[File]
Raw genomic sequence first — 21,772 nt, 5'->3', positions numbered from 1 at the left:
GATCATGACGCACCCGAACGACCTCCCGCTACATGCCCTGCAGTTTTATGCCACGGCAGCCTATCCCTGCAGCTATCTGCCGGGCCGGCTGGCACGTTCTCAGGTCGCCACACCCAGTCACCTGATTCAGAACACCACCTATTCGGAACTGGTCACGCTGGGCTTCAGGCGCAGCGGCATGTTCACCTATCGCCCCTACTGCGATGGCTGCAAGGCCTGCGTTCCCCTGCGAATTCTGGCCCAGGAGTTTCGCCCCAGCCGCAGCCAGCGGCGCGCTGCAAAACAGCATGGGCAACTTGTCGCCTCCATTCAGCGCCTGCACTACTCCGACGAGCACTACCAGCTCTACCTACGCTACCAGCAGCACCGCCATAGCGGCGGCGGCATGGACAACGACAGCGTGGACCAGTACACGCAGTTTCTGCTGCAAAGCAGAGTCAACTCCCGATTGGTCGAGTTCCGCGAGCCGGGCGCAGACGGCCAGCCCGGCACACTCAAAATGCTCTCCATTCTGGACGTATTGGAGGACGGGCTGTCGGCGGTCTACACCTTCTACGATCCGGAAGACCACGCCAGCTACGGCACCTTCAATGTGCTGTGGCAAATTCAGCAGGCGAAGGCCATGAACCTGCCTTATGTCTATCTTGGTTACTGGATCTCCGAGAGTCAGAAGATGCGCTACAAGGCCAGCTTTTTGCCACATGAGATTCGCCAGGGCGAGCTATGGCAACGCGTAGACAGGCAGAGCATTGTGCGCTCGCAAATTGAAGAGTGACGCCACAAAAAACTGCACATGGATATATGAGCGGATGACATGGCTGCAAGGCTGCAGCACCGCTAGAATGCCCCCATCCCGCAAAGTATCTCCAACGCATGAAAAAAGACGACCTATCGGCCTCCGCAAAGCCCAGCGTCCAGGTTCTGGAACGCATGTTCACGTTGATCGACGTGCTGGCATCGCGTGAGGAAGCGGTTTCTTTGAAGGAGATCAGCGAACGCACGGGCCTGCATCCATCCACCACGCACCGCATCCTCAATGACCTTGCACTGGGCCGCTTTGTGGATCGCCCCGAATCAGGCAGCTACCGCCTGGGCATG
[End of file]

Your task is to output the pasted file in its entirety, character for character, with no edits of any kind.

Raw genomic sequence first — 21,772 nt, 5'->3', positions numbered from 1 at the left:
GATCATGACGCACCCGAACGACCTCCCGCTACATGCCCTGCAGTTTTATGCCACGGCAGCCTATCCCTGCAGCTATCTGCCGGGCCGGCTGGCACGTTCTCAGGTCGCCACACCCAGTCACCTGATTCAGAACACCACCTATTCGGAACTGGTCACGCTGGGCTTCAGGCGCAGCGGCATGTTCACCTATCGCCCCTACTGCGATGGCTGCAAGGCCTGCGTTCCCCTGCGAATTCTGGCCCAGGAGTTTCGCCCCAGCCGCAGCCAGCGGCGCGCTGCAAAACAGCATGGGCAACTTGTCGCCTCCATTCAGCGCCTGCACTACTCCGACGAGCACTACCAGCTCTACCTACGCTACCAGCAGCACCGCCATAGCGGCGGCGGCATGGACAACGACAGCGTGGACCAGTACACGCAGTTTCTGCTGCAAAGCAGAGTCAACTCCCGATTGGTCGAGTTCCGCGAGCCGGGCGCAGACGGCCAGCCCGGCACACTCAAAATGCTCTCCATTCTGGACGTATTGGAGGACGGGCTGTCGGCGGTCTACACCTTCTACGATCCGGAAGACCACGCCAGCTACGGCACCTTCAATGTGCTGTGGCAAATTCAGCAGGCGAAGGCCATGAACCTGCCTTATGTCTATCTTGGTTACTGGATCTCCGAGAGTCAGAAGATGCGCTACAAGGCCAGCTTTTTGCCACATGAGATTCGCCAGGGCGAGCTATGGCAACGCGTAGACAGGCAGAGCATTGTGCGCTCGCAAATTGAAGAGTGACGCCACAAAAAACTGCACATGGATATATGAGCGGATGACATGGCTGCAAGGCTGCAGCACCGCTAGAATGCCCCCATCCCGCAAAGTATCTCCAACGCATGAAAAAAGACGACCTATCGGCCTCCGCAAAGCCCAGCGTCCAGGTTCTGGAACGCATGTTCACGTTGATCGACGTGCTGGCATCGCGTGAGGAAGCGGTTTCTTTGAAGGAGATCAGCGAACGCACGGGCCTGCATCCATCCACCACGCACCGCATCCTCAATGACCTTGCACTGGGCCGCTTTGTGGATCGCCCCGAATCAGGCAGCTACCGCCTGGGCATG